Also, government institutions like the police are very weak in Liberia. This is because public service employees receive meagre salaries that are a great source of demotivation. They thus tend to participate in fraudulent dealings like taking bribes and being corrupt. For example, there is a lot of corruption within Liberia’s oil industry; big oil companies like the National Oil Company of Liberia have faced accusations of bribery to the Liberian legislature in order for their various oils contracts to be ratified (Kumo, 2009). More so, the society itself in Liberia does not trust the rule of law and many people have resorted to informal justice systems. This has greatly undermined the private sector of the country from developing. Such has been a great cause of underdevelopment in Liberia.
Under the rule of president Tylor, the situation in Liberia was getting worse with the passage of time. The political conflicts in Liberia occurred as a result of the control and the distribution of resources and power. As the conflicts ensued, the national economies, which are the institutions that nurture the available resources were destroyed during the conflicts. The very fabrics that sustained the well-being of the country were looted by the very people who greatly need them and therefore development could not be achieved.
Actions to Alleviate the Issue
With a new regime in Liberia under the rule of president Sirleaf, Liberia has slowly transformed from a country in need of emergency humanitarian assistance to a country with a sovereign government that fully owns the development process (Falola, 2013). To strengthen their institutions, the government is implementing decentralization among other reforms. Instead of over burdening the central government, other institutions are vested with power to undertake development policies. This way, the government of Liberia has been able to oversee the activities in a transparent and accountable way.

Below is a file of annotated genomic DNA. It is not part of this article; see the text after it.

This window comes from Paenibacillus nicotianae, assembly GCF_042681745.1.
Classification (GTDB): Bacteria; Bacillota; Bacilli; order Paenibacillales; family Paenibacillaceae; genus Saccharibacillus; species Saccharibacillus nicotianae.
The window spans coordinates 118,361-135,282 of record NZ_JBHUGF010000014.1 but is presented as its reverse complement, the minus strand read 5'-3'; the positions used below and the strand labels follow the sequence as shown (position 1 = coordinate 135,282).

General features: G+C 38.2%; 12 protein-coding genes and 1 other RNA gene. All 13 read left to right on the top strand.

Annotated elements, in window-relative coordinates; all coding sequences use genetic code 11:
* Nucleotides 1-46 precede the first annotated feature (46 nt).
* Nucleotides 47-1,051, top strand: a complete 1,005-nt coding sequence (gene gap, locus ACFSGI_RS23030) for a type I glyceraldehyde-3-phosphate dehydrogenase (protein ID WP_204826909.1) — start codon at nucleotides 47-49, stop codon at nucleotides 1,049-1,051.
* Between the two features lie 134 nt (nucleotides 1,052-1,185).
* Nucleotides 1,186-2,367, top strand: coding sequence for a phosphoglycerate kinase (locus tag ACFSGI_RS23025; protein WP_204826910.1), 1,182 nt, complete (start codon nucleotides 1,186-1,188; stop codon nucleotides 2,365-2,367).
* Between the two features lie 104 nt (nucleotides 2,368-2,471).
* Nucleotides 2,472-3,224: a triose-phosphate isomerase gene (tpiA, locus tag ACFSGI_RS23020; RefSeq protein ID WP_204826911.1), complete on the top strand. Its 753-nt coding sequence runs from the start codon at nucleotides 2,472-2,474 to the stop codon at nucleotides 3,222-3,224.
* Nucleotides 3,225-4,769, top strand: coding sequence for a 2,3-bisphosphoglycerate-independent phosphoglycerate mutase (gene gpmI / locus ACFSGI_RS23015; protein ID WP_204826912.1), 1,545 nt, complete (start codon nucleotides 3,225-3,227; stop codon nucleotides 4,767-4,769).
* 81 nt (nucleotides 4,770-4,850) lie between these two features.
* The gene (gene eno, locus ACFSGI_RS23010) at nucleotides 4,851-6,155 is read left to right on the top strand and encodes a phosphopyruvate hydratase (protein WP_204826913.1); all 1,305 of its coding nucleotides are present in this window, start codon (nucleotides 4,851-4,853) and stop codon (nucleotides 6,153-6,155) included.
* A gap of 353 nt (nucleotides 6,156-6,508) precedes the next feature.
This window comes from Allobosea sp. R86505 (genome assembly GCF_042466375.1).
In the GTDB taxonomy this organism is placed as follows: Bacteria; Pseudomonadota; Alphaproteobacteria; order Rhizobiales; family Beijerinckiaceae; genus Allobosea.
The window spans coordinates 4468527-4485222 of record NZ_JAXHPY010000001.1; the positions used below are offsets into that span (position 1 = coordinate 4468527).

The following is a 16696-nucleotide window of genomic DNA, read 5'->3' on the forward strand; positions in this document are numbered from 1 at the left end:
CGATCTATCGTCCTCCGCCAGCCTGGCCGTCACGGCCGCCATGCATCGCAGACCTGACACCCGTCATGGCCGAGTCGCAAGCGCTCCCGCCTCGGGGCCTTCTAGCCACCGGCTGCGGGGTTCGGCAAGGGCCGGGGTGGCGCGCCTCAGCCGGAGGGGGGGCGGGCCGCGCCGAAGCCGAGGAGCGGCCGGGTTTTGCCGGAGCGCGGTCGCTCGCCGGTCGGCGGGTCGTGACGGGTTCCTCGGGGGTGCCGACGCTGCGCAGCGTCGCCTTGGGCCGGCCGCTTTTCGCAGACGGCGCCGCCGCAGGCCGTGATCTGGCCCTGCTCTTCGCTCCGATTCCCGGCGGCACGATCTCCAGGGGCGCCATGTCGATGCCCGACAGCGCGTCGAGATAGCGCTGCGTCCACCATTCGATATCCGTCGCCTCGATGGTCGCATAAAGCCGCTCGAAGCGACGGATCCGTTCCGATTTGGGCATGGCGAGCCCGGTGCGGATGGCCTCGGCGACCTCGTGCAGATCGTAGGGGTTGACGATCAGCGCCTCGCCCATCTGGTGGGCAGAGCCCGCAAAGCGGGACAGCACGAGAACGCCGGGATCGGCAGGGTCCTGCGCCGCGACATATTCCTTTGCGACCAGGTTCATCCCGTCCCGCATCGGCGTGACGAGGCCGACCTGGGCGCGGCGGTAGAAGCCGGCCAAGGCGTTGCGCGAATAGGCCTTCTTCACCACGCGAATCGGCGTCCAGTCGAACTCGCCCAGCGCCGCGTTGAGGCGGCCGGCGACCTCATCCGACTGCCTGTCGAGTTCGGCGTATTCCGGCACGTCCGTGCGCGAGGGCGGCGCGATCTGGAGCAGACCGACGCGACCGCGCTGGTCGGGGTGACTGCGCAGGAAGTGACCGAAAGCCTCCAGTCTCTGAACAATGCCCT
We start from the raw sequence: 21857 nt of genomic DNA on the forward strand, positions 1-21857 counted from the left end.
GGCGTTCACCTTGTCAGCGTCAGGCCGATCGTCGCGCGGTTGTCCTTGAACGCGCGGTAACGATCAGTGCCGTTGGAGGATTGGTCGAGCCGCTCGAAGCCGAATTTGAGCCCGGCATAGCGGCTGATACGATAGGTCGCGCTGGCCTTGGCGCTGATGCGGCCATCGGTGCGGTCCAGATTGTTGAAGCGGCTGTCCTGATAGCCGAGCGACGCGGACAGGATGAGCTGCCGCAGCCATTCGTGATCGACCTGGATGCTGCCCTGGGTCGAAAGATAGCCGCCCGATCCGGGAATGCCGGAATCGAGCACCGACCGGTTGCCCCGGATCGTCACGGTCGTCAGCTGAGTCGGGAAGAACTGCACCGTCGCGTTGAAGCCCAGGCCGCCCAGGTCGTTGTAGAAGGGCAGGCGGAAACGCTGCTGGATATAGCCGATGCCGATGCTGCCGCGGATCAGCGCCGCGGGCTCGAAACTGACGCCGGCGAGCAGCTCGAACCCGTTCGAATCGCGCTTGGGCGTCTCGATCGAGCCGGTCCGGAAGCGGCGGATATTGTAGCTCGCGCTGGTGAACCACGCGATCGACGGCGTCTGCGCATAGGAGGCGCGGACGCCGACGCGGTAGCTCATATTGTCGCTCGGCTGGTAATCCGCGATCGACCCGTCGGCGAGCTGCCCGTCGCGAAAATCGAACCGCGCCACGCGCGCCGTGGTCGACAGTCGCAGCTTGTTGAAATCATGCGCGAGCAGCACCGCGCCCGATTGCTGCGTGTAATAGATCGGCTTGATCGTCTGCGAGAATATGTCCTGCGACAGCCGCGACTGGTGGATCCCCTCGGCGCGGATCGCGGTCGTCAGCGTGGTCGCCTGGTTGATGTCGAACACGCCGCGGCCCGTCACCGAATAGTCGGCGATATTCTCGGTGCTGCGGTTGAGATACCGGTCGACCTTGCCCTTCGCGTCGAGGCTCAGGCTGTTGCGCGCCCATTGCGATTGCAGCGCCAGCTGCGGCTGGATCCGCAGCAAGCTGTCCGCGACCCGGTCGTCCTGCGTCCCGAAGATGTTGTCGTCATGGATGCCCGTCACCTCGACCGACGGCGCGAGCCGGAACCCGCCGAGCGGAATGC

When it comes to the management of aid, the government of Liberia has to ensure that it well manages the aid that it gets in order to support its long-term development objectives. To do this, the Government of Liberia is partnering with ACET to get assistance in formulating and implementing the national aid policy. The government of Liberia has also formulated an audit body known as the Internal Audit Agency (IAA) that is aimed at improving the public sector performance. This body is mandated to undertake an internal audit in all the arms of the government and all the public entities in order to ensure transparency and accountability (Kumo, 2009). This way, the government is starting to strengthen all the development institutions in the country and at last, there seems to be light at the end of the tunnel for Liberia.
Falola, T., & Achberger, J. (2013). The political economy of development and underdevelopment in Africa. New York: Routledge.
Kieh, G. K. (2008). The first Liberian civil war: The crises of underdevelopment. New York: Peter Lang.
Kragbe, B. (2003). The causes of underdevelopment in Liberia. Ann Arbor, MI: UMI.
Kumo, W. L. (2009). Root Causes of African Underdevelopment and Opportunities for Revival.
Levy, P., & Spilling, M. (2010). Liberia. New York: Marshall Cavendish Benchmark.